Kees van Dongen, born Cornelis Theodorus Maria van Dongen on the 26th of January 1877 in Rotterdam, was the second of four childeren from a family that owned two malt-houses. After finishing secondary school, Van Dongen entered Rotterdam's Academy of Fine Arts in 1894. His parents always encouraged their son's artistic ambitions, and even allowed him to set up a studio in the attic of their house. In 1897 he spent a few months in Paris with his friend and companion Ten Cate. Back at the Academy in Rotterdam he attended the courses of Striening and Heyberg, where he also met Augusta Preitinger (Guus), a fellow student whom he rejoined in Paris in 1899 and married in 1901. Although Paris was Van Dongen's home from then on, he returned to The Netherlands frequently to spend his holidays there and visit his family.
Van Dongen lived in the art district of Montmartre at the Impasse Girardon and sold satirical sketches of popular life to newspapers while trying to establish himself as an artist. His first success came in 1904, when he produced enough canvases to stage an exhibition at Vollard's. He also sent six paintings to the Indépendants and two to the Salon d’Automne. The subject matter of these pieces was partly Dutch and partly French.
Following his exhibition at Vollard's, Van Dongen's career took off. By January of 1905 he had several pieces on display at Berthe Weill's. He submitted two watercolours and six paintings to the Indépendants and his two Salon pieces are hung in the Fauves' room. He also took part in the group exhibit at the Prath & Magnier Gallery, while Druet also showed a small collection of his work. For a while, Van Dongen experimented with pointilism, but gave up on that and began looking for a more liberating form of creation. Slowly his truculence and vigor found full expression in paintings charged with colour and texture. In the end his technical skill, in combination with a firm, vigorous touch, enabled him to achieve a brilliant play of colours. Throughout his career, Van Dongen maintained strong links with his native country, not only painting many Dutch subjects, but also regularly meeting with Dutch artists like Toorop, Sluijters and Van Rees in Paris. Van Dongen exhibited with them as well as Thorn Prikker at the Rotterdam Art Circle in 1906 and in Amsterdam in 1907. Probably due to a contract with Kahnweiler, he did not submit any pieces to the Salons in 1907, but had a number of exhibitions in 1908: one in Düsseldorf, another at Kahnweiler’s in March, and a third in November at the Bernheim-Jeune Gallery, which bought his work. By then, his reputation was so well established that he was the only one invited to exhibit with the artists of Die Brücke, with whom he had strong affinities. Van Dongen's appetite for pleasure and decadence increasingly forced him to turn his back on the gloomy suburban world of his early career. He moved to the Rue Lamark, probably to be closer to the Folies Bergères with its night-time lounges. The ladies, their escorts and even the performers there presented him endless creative material. The resulting pictures make up the bulk of canvases submitted to the 1909 Salon.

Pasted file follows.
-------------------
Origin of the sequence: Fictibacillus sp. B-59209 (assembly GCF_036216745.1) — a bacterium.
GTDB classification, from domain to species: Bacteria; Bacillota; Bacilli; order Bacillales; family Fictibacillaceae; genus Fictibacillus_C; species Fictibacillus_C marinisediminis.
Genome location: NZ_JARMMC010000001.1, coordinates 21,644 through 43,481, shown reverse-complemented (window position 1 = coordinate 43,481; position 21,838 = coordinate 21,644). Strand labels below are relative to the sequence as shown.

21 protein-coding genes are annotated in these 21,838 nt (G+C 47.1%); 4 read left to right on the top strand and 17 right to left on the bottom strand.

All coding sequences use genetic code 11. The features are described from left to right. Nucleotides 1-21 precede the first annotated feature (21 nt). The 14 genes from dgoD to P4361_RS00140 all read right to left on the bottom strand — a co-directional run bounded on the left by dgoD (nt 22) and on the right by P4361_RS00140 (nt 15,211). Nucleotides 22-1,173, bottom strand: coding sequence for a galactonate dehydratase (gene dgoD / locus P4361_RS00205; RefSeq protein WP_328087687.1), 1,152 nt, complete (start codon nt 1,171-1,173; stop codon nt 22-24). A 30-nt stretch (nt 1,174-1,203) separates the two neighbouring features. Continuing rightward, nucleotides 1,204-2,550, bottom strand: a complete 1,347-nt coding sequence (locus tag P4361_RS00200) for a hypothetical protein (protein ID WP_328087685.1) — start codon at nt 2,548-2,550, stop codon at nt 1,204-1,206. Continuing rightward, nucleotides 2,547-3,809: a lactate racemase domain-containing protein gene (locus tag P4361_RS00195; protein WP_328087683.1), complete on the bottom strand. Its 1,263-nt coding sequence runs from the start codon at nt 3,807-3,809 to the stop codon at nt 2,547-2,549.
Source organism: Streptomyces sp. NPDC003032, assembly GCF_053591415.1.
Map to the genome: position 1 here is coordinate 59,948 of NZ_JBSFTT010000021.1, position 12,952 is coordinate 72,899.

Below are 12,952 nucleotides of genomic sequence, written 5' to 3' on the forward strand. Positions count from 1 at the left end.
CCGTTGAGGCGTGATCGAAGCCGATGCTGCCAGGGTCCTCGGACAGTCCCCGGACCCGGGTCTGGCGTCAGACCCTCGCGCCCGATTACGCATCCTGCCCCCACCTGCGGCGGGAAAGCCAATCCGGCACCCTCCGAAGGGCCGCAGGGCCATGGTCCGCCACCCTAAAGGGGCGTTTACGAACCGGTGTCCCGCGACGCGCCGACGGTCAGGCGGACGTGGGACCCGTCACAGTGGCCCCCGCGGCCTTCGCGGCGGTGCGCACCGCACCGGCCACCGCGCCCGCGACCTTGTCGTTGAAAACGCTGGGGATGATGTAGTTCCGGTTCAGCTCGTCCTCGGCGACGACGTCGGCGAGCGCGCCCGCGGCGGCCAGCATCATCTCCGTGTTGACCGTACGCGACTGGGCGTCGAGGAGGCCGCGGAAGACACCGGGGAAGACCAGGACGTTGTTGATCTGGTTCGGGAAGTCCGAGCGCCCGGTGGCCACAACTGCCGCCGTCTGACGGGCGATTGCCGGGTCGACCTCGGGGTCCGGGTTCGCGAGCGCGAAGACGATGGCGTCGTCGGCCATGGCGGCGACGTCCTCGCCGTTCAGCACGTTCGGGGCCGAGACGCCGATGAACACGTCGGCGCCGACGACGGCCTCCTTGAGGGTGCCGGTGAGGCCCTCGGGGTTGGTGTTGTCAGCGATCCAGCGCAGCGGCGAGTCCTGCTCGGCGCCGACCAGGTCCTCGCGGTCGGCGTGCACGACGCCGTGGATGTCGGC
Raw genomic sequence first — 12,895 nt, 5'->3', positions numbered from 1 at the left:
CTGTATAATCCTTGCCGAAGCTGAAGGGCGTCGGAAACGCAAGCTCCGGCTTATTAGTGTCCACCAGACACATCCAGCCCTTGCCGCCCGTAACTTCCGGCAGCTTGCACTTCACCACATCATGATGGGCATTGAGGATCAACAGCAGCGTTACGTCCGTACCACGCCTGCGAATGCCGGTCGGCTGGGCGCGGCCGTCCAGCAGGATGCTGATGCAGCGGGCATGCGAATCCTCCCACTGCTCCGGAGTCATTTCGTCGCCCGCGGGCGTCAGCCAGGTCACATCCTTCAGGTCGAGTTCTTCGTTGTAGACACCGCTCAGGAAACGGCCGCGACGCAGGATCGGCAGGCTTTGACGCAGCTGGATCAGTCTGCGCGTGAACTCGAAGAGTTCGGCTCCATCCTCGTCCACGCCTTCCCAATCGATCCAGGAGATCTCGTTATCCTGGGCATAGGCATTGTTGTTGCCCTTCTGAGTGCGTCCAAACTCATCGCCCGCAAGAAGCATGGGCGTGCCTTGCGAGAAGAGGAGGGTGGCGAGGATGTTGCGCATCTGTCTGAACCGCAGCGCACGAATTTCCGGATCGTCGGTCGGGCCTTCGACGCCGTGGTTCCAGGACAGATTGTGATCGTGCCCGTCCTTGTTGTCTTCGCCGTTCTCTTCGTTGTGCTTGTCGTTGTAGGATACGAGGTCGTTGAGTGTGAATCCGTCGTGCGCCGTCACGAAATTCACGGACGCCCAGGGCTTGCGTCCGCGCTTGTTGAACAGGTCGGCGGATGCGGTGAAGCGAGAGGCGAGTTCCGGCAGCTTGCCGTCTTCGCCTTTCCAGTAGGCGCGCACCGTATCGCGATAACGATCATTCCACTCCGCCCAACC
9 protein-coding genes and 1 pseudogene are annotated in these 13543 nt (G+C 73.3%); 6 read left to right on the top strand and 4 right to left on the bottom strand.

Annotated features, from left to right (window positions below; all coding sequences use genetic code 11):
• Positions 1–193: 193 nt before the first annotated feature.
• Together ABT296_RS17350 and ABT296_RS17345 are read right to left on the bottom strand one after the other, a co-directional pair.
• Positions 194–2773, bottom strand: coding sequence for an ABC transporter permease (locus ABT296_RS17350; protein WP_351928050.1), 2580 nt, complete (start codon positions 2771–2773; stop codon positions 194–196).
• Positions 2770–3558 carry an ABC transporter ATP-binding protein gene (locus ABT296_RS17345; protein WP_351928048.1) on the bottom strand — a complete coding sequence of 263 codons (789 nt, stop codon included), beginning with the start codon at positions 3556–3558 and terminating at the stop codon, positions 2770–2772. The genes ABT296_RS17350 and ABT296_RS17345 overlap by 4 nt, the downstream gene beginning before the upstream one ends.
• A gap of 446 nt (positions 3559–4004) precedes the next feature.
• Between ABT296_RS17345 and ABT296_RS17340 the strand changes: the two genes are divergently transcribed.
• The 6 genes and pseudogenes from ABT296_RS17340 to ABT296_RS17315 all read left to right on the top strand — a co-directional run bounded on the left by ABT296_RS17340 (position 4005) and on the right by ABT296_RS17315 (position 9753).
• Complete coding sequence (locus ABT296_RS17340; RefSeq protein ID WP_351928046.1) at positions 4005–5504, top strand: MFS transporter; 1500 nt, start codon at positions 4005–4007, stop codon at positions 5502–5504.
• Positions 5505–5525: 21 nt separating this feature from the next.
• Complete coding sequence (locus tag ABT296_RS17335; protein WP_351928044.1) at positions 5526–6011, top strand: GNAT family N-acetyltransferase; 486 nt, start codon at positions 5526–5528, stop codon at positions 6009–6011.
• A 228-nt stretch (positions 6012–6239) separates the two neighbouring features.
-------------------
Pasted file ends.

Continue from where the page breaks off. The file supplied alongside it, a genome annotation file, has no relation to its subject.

From this point onward, he began painting more and more portraits in line with his desire to gain a well-known reputation. Nevertheless, he continued to indulge his taste for ostentatious behavior that governed his entire life. From an early stage of his career, he displayed a fascination with the nude, and painted women frequenting the Folies Bergères, but also his wife Guus. His nudes are mostly buxom displays of naked flesh, embellished with lavish colours and often depicted in provocative poses. They convey an impression of such splendid passion that one almost forgets their immodesty. These portraits, although occasionally causing scandals to flare, for example at the opening of his Bernheim exhibition in January 1913, also earned him the status of a master of sensual pleasure. Going far beyond the historical limits of Fauvism, Van Dongen was one of the few members of the group to preserve the impulse that drove him to depict what he called a "warm and ardent life." His nudes were not the only expression of this. Simple occasions, such as a charming scene, a graceful figure, a visit to Spain or Morocco, a stroll at Deauville, or a journey to Egypt became a pretext for him to glorify mundane details with his lively brush and glowing colours, which he skillfully mixed with grays, ochers and blacks. As one of its most active protagonists, Van Dongen indulged in the masquerades of the wild postwar period. Yet when the allure of the limelight wore off, Van Dongen retreated and limited himself to painting fashionable portraits with high social and commercial appeal. He died in his home in Monte Carlo at age 91 in 1968.
2008: Kees Van Dongen, 1877-1968, New National Museum of Monaco, Monaco
1990: Kees Van Dongen, Museum Boymans Van Beuningen, Rotterdam, Netherlands
1974: Les Fauves, Seibu Galleries, Tokyo, Japan
1972: Hommage a Van Dongen, Galerie Paul Valloton, Lausanne, Switzerland
1967: Van Dongen, Musee National d'arte Art Moderne, Paris, France
1946: Mostra di pittori francesi, Galerie dello Zodiaco, Rome, Italy
1911: Van Dongen, Galerie Bernheim-Jeune, Paris, France
Born in Rotterdam, The Netherlands on January 26th, 1877
Died in Monte Carlo, Monaco on May 28th, 1968